During the early days of this settlement the struggle against ill health and poverty was present. Through the struggles Maria showed courage and fortitude. She was stouthearted, cool-headed, and fearless. An example of Mariaís courage was shown at the time of the killing of Nate Robinson by the Indians. Every man in the village had been called out to hunt Indians. One night not a soul was left in the settlement but Maria and her little children. She didnít have the slightest feeling of fear. In the late hours of that night a pounding upon the door awakened her. She calmly threw on some clothes and went to the door to face not Indians, but some of the searching party.

In the later years of Mariaís life she suffered severe spells of pain from which seemed to be no deliverance. Time after time she gained instant relief when the Elders administered to her. It was through her great faith and that of her family that she was healed many times.

I, Christine her daughter, remember many times when the gallstone attacks came upon her. Since there were no doctors close enough and no money, my father would say, "Run and get Brother Rhoton." Away I would go. I can bear testimony that as a child I have seen Brother Rhoton lay his hands on my motherís head and command the disease to depart, then she would be about her work in a matter of minutes.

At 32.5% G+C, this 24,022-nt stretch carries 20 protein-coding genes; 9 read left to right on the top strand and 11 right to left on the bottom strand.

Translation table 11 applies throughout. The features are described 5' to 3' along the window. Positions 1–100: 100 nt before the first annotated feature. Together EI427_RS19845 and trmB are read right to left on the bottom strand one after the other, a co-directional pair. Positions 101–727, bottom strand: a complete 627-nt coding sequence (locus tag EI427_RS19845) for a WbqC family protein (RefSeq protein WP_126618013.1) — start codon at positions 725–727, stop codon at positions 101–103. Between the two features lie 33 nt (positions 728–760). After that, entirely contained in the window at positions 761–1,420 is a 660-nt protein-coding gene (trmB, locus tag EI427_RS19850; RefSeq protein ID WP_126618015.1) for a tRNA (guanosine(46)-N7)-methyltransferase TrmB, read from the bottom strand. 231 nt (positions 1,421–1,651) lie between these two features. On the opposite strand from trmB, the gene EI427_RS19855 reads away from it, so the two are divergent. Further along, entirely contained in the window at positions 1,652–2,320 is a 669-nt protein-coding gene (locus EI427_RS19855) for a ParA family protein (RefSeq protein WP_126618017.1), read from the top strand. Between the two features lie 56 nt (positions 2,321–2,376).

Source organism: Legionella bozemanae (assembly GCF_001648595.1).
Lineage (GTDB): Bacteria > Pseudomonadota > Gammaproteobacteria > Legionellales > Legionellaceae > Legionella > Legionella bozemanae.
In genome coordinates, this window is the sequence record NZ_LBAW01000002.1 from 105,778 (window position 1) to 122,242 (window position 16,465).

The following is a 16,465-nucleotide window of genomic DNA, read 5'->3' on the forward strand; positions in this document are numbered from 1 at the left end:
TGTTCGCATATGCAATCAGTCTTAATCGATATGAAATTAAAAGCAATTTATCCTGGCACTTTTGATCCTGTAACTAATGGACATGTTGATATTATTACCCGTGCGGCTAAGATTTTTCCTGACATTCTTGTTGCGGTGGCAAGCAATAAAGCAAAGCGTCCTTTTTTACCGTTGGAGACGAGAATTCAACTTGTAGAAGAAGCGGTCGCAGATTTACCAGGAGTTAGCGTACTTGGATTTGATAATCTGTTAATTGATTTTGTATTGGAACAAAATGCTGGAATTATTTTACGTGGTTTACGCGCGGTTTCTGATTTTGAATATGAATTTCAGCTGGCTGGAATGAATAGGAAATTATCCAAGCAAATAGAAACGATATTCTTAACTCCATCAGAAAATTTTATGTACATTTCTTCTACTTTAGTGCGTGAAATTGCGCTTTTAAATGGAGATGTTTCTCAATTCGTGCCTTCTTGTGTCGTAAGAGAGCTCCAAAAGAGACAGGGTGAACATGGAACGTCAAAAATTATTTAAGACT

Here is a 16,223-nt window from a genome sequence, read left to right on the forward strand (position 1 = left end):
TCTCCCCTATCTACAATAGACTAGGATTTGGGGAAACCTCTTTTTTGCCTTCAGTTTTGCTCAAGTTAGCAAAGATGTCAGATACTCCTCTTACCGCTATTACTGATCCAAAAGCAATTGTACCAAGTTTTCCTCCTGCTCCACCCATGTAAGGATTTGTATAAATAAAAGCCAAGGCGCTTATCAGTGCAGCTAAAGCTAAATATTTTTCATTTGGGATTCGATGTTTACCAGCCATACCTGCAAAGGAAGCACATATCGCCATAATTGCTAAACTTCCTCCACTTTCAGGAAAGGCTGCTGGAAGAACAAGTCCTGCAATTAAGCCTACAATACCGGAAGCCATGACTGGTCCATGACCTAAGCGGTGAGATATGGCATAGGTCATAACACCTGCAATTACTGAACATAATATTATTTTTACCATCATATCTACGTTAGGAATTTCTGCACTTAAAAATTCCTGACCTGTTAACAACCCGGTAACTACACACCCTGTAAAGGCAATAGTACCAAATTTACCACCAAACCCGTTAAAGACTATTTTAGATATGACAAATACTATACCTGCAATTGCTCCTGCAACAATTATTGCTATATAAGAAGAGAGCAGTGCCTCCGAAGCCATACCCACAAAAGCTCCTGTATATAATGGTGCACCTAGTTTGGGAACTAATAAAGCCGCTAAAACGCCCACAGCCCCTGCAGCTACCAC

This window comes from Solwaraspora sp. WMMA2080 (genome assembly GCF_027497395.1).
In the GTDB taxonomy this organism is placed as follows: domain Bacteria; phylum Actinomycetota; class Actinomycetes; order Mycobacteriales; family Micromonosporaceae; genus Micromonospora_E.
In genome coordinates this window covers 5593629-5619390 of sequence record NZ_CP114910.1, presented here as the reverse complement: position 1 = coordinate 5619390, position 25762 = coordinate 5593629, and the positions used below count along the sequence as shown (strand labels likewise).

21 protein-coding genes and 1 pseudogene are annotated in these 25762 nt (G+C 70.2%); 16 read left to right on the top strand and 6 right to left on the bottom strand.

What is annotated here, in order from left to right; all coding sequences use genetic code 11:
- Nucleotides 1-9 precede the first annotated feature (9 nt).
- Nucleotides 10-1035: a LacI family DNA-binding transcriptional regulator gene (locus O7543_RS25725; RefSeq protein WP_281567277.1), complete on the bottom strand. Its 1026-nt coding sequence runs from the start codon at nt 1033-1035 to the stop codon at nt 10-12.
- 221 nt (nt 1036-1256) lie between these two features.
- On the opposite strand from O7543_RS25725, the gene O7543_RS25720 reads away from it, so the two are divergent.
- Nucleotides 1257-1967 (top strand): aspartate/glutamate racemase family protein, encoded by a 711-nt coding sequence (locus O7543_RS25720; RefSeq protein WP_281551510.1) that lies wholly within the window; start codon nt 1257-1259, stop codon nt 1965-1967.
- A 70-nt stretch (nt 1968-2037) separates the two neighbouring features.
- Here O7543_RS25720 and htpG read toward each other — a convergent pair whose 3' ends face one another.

After many years of suffering with the gallstones, the doctor who lived ninety miles from us advised her family send her to Los Angeles. So, her family took her to Los Angeles. The doctor said he thought it was cancer. Our aunt, Martha Elzade Averett Stewart and her husband Alonzo Lafayette Stewart, who lived in Los Angeles, contacted a specialist. The specialist examined Maria and found that is was gallstones.

I was with her during all this and the operation. The doctor took a bottle of big gallstones from Maria. Maria had left her children, the youngest being only five, so she was anxious to get home. She begged the doctor to release her and he finally let her come home.

The wound was still draining and as soon as the tube was taken out it closed the drainage. She was left with great pain. If possible she had even greater pain than she had before. She nearly lost her life. At this time was stake conference. Brother Melvin J. Ballard was our visitor from Salt Lake City representing the authorities of the church. He with our Stake Patriarch, Brother John Hatch, who had great faith, came and blessed my mother. They thought her spirit had left her body, but she was brought back and healed instantly. She did not have another attack for the rest of her life. She had fairly good health the rest of her life though she only lived twelve years longer. When she died she was snatched so suddenly that we didnít have time to call for any help. At that time I lived on a ranch. I would always come down to Relief Society and go with my mother. She lived just across the street from the church. That day I was a little late, so I did not go to my mothers. I did not find her at church as I expected to. Before the meeting was out one of the Grandchildren came running into the meeting saying that Grandma died. We all ran out of the church. When we got to her she was gone, and we could not call her back. We were thankful to the Lord for giving her twelve years of life since her last terrible illness. We were thankful she didnít suffer and didnít taste death. I believe she didnít get a chance to taste death because she had suffered so much earlier in her life.

This was the end of the life of my dear Mother, Jenett Maria Shumway.